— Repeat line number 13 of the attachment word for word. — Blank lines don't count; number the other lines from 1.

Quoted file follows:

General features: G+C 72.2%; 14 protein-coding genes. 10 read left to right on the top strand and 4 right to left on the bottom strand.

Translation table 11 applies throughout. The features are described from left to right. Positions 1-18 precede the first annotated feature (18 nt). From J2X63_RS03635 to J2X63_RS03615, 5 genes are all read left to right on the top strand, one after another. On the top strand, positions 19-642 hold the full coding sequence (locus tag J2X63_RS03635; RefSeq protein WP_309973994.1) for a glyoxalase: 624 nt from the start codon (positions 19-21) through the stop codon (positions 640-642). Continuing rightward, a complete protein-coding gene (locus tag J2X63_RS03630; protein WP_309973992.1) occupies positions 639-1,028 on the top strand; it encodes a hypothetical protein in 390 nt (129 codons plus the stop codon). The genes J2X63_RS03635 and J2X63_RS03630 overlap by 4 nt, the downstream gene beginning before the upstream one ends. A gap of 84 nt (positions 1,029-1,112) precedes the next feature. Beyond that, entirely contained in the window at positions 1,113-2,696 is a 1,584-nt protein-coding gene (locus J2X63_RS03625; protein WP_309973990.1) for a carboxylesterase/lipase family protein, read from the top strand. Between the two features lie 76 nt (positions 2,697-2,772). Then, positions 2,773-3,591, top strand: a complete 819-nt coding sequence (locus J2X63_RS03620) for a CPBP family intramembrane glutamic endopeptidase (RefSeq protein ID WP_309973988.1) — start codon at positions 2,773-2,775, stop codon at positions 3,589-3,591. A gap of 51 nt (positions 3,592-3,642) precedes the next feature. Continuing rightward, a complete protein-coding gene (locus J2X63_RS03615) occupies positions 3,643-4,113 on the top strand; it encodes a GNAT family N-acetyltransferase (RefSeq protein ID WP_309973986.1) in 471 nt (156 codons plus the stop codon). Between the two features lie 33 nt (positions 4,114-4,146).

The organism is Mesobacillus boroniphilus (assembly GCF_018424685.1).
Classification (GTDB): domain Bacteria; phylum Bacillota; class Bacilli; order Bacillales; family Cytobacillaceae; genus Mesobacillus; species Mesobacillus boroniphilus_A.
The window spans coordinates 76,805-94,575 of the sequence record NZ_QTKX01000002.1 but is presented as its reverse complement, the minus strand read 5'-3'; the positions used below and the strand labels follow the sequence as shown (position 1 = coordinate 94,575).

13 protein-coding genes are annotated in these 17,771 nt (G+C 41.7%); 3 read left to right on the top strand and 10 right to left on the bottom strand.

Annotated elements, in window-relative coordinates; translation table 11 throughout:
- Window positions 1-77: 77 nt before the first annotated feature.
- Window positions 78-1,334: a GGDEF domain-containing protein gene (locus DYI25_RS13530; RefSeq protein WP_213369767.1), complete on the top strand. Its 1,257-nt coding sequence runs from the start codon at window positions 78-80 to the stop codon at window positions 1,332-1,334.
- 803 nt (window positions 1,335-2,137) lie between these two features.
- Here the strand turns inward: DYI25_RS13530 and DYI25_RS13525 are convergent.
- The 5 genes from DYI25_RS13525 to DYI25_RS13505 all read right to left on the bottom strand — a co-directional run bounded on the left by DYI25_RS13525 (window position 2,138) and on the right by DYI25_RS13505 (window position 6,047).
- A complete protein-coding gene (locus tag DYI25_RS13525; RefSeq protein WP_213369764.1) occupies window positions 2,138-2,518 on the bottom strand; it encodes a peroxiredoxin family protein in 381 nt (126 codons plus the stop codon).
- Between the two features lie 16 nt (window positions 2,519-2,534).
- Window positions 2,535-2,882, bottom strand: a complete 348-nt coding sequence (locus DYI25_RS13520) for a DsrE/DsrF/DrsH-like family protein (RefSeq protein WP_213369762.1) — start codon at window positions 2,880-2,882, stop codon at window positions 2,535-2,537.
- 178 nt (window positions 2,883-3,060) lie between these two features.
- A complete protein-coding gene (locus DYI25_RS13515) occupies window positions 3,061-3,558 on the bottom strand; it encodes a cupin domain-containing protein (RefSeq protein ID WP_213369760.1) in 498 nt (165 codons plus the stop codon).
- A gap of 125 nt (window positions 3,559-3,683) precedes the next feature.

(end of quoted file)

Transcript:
- A complete protein-coding gene (locus tag DYI25_RS13525; RefSeq protein WP_213369764.1) occupies window positions 2,138-2,518 on the bottom strand; it encodes a peroxiredoxin family protein in 381 nt (126 codons plus the stop codon).